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Irish Times May 2nd CFS: An Invisible and Untreatable Illness


Senior Member

Chronic fatigue syndrome: an invisible and untreatable illness
Causes of the condition are not known but some say it comes from viral infections
Tue, May 2, 2017, 07:00
Patrick Kelleher


Patrise O’Hanlon: ‘I did attempt to go back to work last September. I lasted a total of seven days and I went into a big relapse.’

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When Orla Ní Chomhraí was just 23, her life was thrown into turmoil by debilitating exhaustion. Unable to concentrate and struggling to even hold conversations, she sought medical help.

Almost 20 years later, Ní Chomhraí (42) still suffers with the symptoms of chronic fatigue syndrome (CFS). Also known as myalgic encephalomyelitis (ME), the untreatable condition has changed her life. Within six weeks of her symptoms developing, she was diagnosed with the illness. The illness is so debilitating that she often has to use a mobility scooter outside her house.

Ní Chomhraí’s story began when she contracted an infection in the summer of 1998. While the infection went away, the chronic fatigue did not. At the time, she hoped she would recover within a few weeks. Today, she says, she has had to learn to come to terms with her condition.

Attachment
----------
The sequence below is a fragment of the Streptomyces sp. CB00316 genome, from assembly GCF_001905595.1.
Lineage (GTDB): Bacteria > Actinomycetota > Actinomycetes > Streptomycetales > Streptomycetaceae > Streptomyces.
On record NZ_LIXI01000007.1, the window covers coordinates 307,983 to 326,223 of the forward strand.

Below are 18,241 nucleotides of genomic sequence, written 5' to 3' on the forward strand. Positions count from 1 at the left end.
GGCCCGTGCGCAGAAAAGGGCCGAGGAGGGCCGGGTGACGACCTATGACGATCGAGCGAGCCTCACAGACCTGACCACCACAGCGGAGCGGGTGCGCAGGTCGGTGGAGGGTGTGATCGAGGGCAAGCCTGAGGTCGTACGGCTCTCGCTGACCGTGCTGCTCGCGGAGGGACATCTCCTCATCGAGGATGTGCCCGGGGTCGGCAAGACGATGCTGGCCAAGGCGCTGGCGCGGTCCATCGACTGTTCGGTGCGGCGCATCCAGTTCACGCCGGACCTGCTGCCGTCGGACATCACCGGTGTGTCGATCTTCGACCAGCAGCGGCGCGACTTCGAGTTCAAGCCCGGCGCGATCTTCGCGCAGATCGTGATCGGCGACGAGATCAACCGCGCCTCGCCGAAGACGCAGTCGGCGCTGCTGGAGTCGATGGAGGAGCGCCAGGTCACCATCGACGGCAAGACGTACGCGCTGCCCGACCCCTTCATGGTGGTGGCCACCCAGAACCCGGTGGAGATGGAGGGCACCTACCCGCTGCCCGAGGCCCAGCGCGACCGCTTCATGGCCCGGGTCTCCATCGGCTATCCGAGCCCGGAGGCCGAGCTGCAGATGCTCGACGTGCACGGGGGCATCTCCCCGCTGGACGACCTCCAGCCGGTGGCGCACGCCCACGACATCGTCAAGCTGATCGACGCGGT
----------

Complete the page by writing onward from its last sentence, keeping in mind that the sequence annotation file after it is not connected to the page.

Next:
“It has affected my life hugely,” Ní Chomhraí says. “I haven’t been able to work. I’m very interested in history and I have a degree in it, but I can’t read very much now. I’m not able for it.”
Ontario, Canada
Apologies for voicing a further critique of terminology but I do question whether 'invisible' is a useful term given the battle for recognition we face~ what sort of things are invisible: your guardian angel? Casper the friendly ghost? I find myself prompting new acquaintances by saying, 'An invisible illness is not the same as an imaginary illness' but there's too much sloppy overlap between those words beginning in 'i' in the public mind. The fact that the etiology of the illness is still not visible to lab workers through whatever scientific tools they work with is double-the-obscurity. I don't feel it serves us well to have the 'invisible illness' phrase as a near official subtitle.

Is there more to this term than I'm allowing? Do others resonate with it?